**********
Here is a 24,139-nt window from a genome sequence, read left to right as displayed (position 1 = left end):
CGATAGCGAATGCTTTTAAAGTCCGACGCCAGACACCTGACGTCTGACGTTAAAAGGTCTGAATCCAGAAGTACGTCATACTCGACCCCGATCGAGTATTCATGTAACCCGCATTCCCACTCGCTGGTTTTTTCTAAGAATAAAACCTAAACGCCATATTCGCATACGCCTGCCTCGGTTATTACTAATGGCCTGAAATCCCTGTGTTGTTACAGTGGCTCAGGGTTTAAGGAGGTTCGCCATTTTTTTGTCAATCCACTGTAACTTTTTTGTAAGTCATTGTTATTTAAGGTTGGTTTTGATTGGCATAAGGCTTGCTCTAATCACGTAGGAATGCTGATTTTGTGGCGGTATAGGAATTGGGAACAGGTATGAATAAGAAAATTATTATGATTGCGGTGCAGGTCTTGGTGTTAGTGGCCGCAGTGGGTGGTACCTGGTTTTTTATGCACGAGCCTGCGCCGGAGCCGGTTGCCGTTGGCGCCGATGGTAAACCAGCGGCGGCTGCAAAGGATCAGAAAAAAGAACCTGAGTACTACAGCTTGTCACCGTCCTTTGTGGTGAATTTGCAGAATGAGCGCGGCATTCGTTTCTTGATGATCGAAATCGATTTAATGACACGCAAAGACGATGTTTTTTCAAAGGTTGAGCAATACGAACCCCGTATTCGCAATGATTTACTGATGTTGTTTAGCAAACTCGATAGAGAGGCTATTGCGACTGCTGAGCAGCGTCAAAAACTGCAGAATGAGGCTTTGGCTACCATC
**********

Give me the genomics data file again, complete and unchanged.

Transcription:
Here is a 24,139-nt window from a genome sequence, read left to right as displayed (position 1 = left end):
CGATAGCGAATGCTTTTAAAGTCCGACGCCAGACACCTGACGTCTGACGTTAAAAGGTCTGAATCCAGAAGTACGTCATACTCGACCCCGATCGAGTATTCATGTAACCCGCATTCCCACTCGCTGGTTTTTTCTAAGAATAAAACCTAAACGCCATATTCGCATACGCCTGCCTCGGTTATTACTAATGGCCTGAAATCCCTGTGTTGTTACAGTGGCTCAGGGTTTAAGGAGGTTCGCCATTTTTTTGTCAATCCACTGTAACTTTTTTGTAAGTCATTGTTATTTAAGGTTGGTTTTGATTGGCATAAGGCTTGCTCTAATCACGTAGGAATGCTGATTTTGTGGCGGTATAGGAATTGGGAACAGGTATGAATAAGAAAATTATTATGATTGCGGTGCAGGTCTTGGTGTTAGTGGCCGCAGTGGGTGGTACCTGGTTTTTTATGCACGAGCCTGCGCCGGAGCCGGTTGCCGTTGGCGCCGATGGTAAACCAGCGGCGGCTGCAAAGGATCAGAAAAAAGAACCTGAGTACTACAGCTTGTCACCGTCCTTTGTGGTGAATTTGCAGAATGAGCGCGGCATTCGTTTCTTGATGATCGAAATCGATTTAATGACACGCAAAGACGATGTTTTTTCAAAGGTTGAGCAATACGAACCCCGTATTCGCAATGATTTACTGATGTTGTTTAGCAAACTCGATAGAGAGGCTATTGCGACTGCTGAGCAGCGTCAAAAACTGCAGAATGAGGCTTTGGCTACCATC